Lunchtime Concert Series, Holy Trinity Church, Wednesday, June 5. Kenneth Roberts ‘What makes French music French?’. Review by Marrion Wells.
Glorious sunshine on Wednesday lunchtime surely tempted everyone towards the beach.
Not music-lovers though. They were hieing towards Holy Trinity Church where the first of 2013’s Wednesday lunchtime concerts featured Hastings’ own latter-day Toscanini (Tosca who?).
Kenneth Roberts is well-known as a conductor, but his presenting and educational activities are probably less familiar. A taste of these in his programme of French piano music provided his listeners with a musical treat.
He told how from the Romantic era (1830-1900) onwards no Fremch composers wrote mammoth works such as the symphonies and operas of Germany’s Beethoven, Wagner, Brahms and the rest.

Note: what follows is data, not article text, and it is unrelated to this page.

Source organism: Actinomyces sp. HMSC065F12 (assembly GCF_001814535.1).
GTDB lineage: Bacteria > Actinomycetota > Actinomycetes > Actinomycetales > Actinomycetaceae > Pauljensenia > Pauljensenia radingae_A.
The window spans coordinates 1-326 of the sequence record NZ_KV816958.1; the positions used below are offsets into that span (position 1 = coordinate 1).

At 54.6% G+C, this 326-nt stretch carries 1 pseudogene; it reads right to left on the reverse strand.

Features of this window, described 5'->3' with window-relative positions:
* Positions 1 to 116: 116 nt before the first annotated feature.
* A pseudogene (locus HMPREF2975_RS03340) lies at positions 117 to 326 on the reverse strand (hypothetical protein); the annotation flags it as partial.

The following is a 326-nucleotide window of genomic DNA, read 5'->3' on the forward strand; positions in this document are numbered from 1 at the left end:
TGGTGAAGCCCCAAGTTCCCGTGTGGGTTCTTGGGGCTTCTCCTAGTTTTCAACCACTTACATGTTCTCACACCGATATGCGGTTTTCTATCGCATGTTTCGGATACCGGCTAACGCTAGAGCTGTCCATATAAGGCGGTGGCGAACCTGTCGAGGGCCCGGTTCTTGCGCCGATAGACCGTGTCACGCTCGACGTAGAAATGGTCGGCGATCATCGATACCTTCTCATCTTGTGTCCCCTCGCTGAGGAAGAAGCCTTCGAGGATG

French musicians tended to work on a more intimate scale - music for the drawingroom rather than the concert-hall or stage.
Opening with the familiar Debussy’s Clair de Lune Kenneth led us into the Victorian drawing-room with Chaminade’s Automne, one of the few female composers of the past still heard today.
For his set on the theme of nostalgia, Kenneth chose the composer with whm he has a special rapport, Francis Poulenc, with his Pastourelle, and dance music from the little-known Grovlez and Emmanuel Chabrier, the latter whose orchestral rhapsody Espana is a TV regular.
Erik Satie’s Gymnopedies No 1 is one of the many ‘I know the tune but I haven’t a clue what it’s called’ melodies, and further works from Poulenc and Debussy including the latter’s Girl with the Flaxen Hair concluded a delightful and thought-provoking ‘I wish I’d practised more but it was all those scales and arpeggios that put me off’ programme.
Deputy Mayor Cllr Bruce Dowling and several professional musicians expressed their pleasure and wished the organisers good luck for the series.
The next in the series of free lunchtime concerts at Holy Trinity Church, takes place on Wednesday, June 12 at 1.10pm.
It features ex-D’Oyly Carte players Jane Metcalfe amd Barry Clark in Gilbert and Sullivan melodies with accompanist Nigel Howard.